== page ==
CHAKRA, the web site which purports to be the GBC's friend, has recently posted two articles by Krishna Dharma (pictured right), the Temple President of a small centre in Northern England. One article entitled 'Do We Need A Guru Approval System?' implies that the current guru system in ISKCON - (the M.A.S.S.) - violates sastra. kd

With friends like this the GBC hardly needs enemies. Krishna Dharma's other article entitled 'Ritvik and Responsibility' raises objections to the ritvik system which manage to be simultaneously irrelevant and philosophically groundless. We delayed responding to the latter since we assumed the GBC, or at the very least Mukunda Goswami (Krishna Dharma's guru) would disown the first paper and perhaps hurriedly paste up a retraction of some sort. With the author thus discredited by his own camp there would have been little point in demolishing his anti-ritvik paper; generally we prefer to deal with the arguments offered by individuals blessed with GBC approval. Amazingly both articles remain posted to this day. Could it be that the current paradigm is finally beginning to shift?

It is certainly commendable that CHAKRA should begin to post items which openly challenge the way in which things are presently carrying on in ISKCON. In the same spirit we hope to show that Krishna Dharma's position in both papers is self-contradictory, that he himself contradicts sastra along with Srila Prabhupada's direct orders, and that he singularly fails to provide evidence to support modifications A & B from 'The Final Order' (p.2). In his first article 'Do We Need A Guru Approval System?' (a title which already assumes Srila Prabhupada authorised his disciples to initiate on their own behalf!) Krishna Dharma takes the M.A.S.S. to its logical conclusion. Although his paper is scant on detail, it seems on the face of it that the system he proposes would remove GBC interference from the guru-disciple equation. Rather than maintain a list of 'approved' gurus, Krishna Dharma argues that the onus for deciding on who is qualified to initiate should rest solely and squarely on new bhaktas. In effect then he wants to remove the system which has kept the number of initiating gurus to below 100 for the last twenty years, and thus open things up for anyone and everyone in ISKCON to initiate whoever they want, whenever they want. Although Krishna Dharma does not set out any minimum standard, we assume these prospective gurus must at least appear to be following Srila Prabhupada's spiritual programme, (even this will need legislation however since some gurus may wish to set up their own standards- indeed several have already tried). The post of 'guru' should not be official, but arise solely out of one-to-one relationships between senior and junior devotees:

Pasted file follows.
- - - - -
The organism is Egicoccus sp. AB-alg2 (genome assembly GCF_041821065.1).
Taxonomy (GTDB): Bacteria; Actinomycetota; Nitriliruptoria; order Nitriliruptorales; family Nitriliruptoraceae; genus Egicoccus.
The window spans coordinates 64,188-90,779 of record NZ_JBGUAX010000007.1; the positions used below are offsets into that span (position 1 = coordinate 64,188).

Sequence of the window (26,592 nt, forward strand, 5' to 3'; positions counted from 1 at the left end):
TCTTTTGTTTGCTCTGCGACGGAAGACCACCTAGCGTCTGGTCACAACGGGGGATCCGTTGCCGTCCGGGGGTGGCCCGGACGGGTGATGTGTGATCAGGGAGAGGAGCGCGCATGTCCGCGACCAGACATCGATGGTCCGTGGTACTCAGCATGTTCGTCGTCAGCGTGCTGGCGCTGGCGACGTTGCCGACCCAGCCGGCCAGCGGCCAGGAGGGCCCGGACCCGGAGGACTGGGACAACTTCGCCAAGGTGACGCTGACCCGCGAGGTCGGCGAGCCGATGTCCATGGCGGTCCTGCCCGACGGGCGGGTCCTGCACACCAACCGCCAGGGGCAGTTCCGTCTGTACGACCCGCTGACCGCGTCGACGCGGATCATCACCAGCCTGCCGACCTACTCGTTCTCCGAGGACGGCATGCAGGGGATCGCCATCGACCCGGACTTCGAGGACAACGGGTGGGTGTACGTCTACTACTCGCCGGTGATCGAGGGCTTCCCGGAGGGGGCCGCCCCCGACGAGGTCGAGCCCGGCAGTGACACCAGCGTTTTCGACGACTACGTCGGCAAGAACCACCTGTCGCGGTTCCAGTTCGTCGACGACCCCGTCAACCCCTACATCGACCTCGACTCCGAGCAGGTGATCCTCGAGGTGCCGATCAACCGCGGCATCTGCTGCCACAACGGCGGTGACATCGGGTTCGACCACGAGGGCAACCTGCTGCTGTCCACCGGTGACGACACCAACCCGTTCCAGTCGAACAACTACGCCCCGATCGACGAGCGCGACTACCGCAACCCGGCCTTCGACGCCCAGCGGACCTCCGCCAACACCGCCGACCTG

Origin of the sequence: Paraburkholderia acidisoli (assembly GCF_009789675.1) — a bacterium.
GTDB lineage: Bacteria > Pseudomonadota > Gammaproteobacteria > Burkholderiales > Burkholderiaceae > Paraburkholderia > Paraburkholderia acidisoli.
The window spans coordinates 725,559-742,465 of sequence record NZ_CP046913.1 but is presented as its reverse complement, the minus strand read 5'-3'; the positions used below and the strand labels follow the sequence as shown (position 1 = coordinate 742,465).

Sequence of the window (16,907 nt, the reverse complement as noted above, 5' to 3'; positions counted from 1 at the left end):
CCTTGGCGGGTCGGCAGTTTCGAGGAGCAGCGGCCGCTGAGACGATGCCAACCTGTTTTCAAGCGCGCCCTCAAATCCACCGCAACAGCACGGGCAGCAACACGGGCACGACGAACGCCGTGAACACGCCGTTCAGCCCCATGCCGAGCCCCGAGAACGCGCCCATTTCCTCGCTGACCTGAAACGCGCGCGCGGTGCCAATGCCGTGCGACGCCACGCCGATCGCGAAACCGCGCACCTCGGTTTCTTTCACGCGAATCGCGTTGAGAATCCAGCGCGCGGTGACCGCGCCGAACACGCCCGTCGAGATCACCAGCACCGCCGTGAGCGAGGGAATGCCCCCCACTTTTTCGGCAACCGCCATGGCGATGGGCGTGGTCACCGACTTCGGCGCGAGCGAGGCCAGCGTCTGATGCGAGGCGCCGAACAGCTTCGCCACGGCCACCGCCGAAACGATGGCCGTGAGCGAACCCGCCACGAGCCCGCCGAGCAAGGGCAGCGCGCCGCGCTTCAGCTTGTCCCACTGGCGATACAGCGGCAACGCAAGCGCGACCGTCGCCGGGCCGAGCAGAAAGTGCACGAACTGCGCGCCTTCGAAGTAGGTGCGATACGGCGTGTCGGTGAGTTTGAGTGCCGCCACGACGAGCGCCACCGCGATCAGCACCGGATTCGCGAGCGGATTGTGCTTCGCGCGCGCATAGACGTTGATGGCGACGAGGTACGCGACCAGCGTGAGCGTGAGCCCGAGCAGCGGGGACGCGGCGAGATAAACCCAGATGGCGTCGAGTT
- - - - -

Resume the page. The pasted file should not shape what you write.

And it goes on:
Violated sastra

"...we can maintain the integrity of ISKCON by other managerial methods than that of controlling gurus, disciples and initiations by legislation, which is our current system." (Krishna Dharma 'Do we need a guru approval system?')

As we mentioned, he even goes so far as to suggest that such methodologies, as practised by ISKCON's Governing Body Commission with regards gurus for the last twenty years, have violated sastra:

"I believe that our assumptions and practices regarding the guru in ISKCON are not compatible with our scriptural teachings, and are therefore giving rise to the above problems."
(Krishna Dharma 'Do we need a guru approval system?')

We wonder if Mukunda Goswami agrees that he and his fellow diksa gurus have been carrying on in a manner incompatible with our scriptures for such an extended period. Surely the bona fide spiritual master is meant to follow sastra, not systematically violate it for decades at a stretch! If he does agree with Krishna Dharma then we wonder how many other 'gurus' might feel the same. If he does not agree, why has he remained silent, and not publicly chastised his errant follower? Indeed one could ask why Krishna Dharma should want to accept a guru who cannot properly follow sastra. The whole thing is thus quite remarkable.

Although Krishna Dharma seems to want the GBC to keep their noses out of future guru disciple relationships, leaving things to run their own natural course, he also seems to contradict this in the following extract:

A triple contradiction

"Basically then, I would suggest that, rather than legislating relationships, it is strong and vigilant management that is required to maintain the integrity of ISKCON.(...) Here's Srila Prabhupada himself speaking:

Bhavananda: There will be men, I know. There will be men who want to try and pose themselves as gurus.
Tamal Krishna: That was going on many years ago. Your Godbrothers were thinking like that. M.Maharaja.
Bhavananda: Oh yes. Oh, ready to jump.
Srila Prabhupada: Very strong management required and vigilant observation.

(16)"(Krishna Dharma 'Do we need a guru approval system?')

Above Krishna Dharma manages a triple contradiction, quite an achievement. Firstly we see he quotes Srila Prabhupada clearly agreeing with Bhavananda that having men pose themselves as gurus was a bad thing, requiring strong management and 'vigilant observation' to prevent it. And yet this is precisely what Krishna Dharma himself seems to be advocating- that everyone and anyone be allowed to 'jump' and pose themselves as gurus on a potentially massive, never before seen scale!!